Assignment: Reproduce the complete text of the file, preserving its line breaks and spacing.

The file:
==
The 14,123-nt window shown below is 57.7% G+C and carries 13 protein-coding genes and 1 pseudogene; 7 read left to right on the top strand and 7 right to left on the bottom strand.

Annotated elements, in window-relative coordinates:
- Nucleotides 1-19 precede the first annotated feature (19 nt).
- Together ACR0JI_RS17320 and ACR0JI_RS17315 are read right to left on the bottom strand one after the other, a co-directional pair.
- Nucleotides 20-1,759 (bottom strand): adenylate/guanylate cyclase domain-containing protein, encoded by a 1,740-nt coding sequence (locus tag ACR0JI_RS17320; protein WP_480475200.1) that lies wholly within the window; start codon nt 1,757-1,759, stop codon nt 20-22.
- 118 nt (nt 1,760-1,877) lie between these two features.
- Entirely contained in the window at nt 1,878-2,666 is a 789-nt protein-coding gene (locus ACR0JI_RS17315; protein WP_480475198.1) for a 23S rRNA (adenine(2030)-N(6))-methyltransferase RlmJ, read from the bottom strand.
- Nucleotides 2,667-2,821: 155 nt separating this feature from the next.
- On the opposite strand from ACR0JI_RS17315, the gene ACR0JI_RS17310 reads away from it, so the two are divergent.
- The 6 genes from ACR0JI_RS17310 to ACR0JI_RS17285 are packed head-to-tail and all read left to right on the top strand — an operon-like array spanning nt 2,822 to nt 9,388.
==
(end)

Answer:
The 14,123-nt window shown below is 57.7% G+C and carries 13 protein-coding genes and 1 pseudogene; 7 read left to right on the top strand and 7 right to left on the bottom strand.

Annotated elements, in window-relative coordinates:
- Nucleotides 1-19 precede the first annotated feature (19 nt).
- Together ACR0JI_RS17320 and ACR0JI_RS17315 are read right to left on the bottom strand one after the other, a co-directional pair.
- Nucleotides 20-1,759 (bottom strand): adenylate/guanylate cyclase domain-containing protein, encoded by a 1,740-nt coding sequence (locus tag ACR0JI_RS17320; protein WP_480475200.1) that lies wholly within the window; start codon nt 1,757-1,759, stop codon nt 20-22.
- 118 nt (nt 1,760-1,877) lie between these two features.
- Entirely contained in the window at nt 1,878-2,666 is a 789-nt protein-coding gene (locus ACR0JI_RS17315; protein WP_480475198.1) for a 23S rRNA (adenine(2030)-N(6))-methyltransferase RlmJ, read from the bottom strand.
- Nucleotides 2,667-2,821: 155 nt separating this feature from the next.
- On the opposite strand from ACR0JI_RS17315, the gene ACR0JI_RS17310 reads away from it, so the two are divergent.
- The 6 genes from ACR0JI_RS17310 to ACR0JI_RS17285 are packed head-to-tail and all read left to right on the top strand — an operon-like array spanning nt 2,822 to nt 9,388.